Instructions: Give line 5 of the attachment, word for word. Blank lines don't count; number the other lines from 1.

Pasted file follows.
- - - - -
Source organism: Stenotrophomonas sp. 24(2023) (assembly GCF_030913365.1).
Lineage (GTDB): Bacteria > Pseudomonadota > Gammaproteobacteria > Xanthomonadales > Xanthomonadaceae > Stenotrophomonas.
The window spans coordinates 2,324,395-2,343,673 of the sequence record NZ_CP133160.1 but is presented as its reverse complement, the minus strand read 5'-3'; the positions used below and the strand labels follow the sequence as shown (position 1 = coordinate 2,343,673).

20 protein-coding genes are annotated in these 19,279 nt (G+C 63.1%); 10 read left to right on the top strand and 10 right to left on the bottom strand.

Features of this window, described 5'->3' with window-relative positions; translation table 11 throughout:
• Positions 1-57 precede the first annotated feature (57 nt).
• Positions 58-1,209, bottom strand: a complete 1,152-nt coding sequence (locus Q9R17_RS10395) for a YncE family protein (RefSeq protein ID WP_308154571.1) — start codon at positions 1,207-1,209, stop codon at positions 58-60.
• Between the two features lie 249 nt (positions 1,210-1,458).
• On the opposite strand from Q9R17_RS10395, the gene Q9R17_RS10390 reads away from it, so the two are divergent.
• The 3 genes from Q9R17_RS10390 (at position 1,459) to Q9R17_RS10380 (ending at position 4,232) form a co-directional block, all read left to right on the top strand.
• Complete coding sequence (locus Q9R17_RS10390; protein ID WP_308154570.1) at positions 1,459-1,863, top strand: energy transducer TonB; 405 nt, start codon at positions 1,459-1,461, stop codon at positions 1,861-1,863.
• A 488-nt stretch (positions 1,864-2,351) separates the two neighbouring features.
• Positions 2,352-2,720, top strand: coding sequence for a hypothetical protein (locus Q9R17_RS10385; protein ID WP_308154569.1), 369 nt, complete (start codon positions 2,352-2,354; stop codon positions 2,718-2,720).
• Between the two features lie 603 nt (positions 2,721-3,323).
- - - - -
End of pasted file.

Features of this window, described 5'->3' with window-relative positions; translation table 11 throughout: